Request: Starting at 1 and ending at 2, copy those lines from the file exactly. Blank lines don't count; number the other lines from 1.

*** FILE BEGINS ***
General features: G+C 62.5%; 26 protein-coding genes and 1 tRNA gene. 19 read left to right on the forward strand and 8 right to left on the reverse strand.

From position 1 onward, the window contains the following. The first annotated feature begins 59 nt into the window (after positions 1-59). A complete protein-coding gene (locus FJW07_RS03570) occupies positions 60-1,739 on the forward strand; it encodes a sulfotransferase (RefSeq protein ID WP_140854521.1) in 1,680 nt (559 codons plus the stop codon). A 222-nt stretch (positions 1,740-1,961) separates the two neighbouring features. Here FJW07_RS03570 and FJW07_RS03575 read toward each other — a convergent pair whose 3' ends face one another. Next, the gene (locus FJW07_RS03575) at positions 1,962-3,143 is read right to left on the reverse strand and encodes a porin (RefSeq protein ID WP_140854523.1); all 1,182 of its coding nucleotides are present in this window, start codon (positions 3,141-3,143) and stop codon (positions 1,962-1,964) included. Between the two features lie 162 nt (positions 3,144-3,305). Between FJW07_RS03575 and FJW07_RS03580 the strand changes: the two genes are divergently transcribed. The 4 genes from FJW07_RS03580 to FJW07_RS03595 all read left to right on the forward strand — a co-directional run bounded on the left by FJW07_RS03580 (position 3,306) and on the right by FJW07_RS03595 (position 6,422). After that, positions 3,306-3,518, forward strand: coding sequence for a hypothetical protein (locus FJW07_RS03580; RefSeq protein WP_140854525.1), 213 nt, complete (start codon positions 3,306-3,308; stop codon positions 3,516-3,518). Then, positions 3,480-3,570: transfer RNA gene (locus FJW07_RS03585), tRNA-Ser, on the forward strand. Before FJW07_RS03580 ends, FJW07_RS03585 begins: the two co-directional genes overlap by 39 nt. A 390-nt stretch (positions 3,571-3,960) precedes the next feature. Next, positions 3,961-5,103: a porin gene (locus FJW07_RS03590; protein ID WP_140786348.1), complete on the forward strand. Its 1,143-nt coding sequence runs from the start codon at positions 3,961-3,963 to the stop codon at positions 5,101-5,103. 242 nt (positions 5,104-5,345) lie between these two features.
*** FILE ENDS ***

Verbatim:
General features: G+C 62.5%; 26 protein-coding genes and 1 tRNA gene. 19 read left to right on the forward strand and 8 right to left on the reverse strand.

From position 1 onward, the window contains the following. The first annotated feature begins 59 nt into the window (after positions 1-59). A complete protein-coding gene (locus FJW07_RS03570) occupies positions 60-1,739 on the forward strand; it encodes a sulfotransferase (RefSeq protein ID WP_140854521.1) in 1,680 nt (559 codons plus the stop codon). A 222-nt stretch (positions 1,740-1,961) separates the two neighbouring features. Here FJW07_RS03570 and FJW07_RS03575 read toward each other — a convergent pair whose 3' ends face one another. Next, the gene (locus FJW07_RS03575) at positions 1,962-3,143 is read right to left on the reverse strand and encodes a porin (RefSeq protein ID WP_140854523.1); all 1,182 of its coding nucleotides are present in this window, start codon (positions 3,141-3,143) and stop codon (positions 1,962-1,964) included. Between the two features lie 162 nt (positions 3,144-3,305). Between FJW07_RS03575 and FJW07_RS03580 the strand changes: the two genes are divergently transcribed. The 4 genes from FJW07_RS03580 to FJW07_RS03595 all read left to right on the forward strand — a co-directional run bounded on the left by FJW07_RS03580 (position 3,306) and on the right by FJW07_RS03595 (position 6,422). After that, positions 3,306-3,518, forward strand: coding sequence for a hypothetical protein (locus FJW07_RS03580; RefSeq protein WP_140854525.1), 213 nt, complete (start codon positions 3,306-3,308; stop codon positions 3,516-3,518). Then, positions 3,480-3,570: transfer RNA gene (locus FJW07_RS03585), tRNA-Ser, on the forward strand. Before FJW07_RS03580 ends, FJW07_RS03585 begins: the two co-directional genes overlap by 39 nt. A 390-nt stretch (positions 3,571-3,960) precedes the next feature. Next, positions 3,961-5,103: a porin gene (locus FJW07_RS03590; protein ID WP_140786348.1), complete on the forward strand. Its 1,143-nt coding sequence runs from the start codon at positions 3,961-3,963 to the stop codon at positions 5,101-5,103. 242 nt (positions 5,104-5,345) lie between these two features.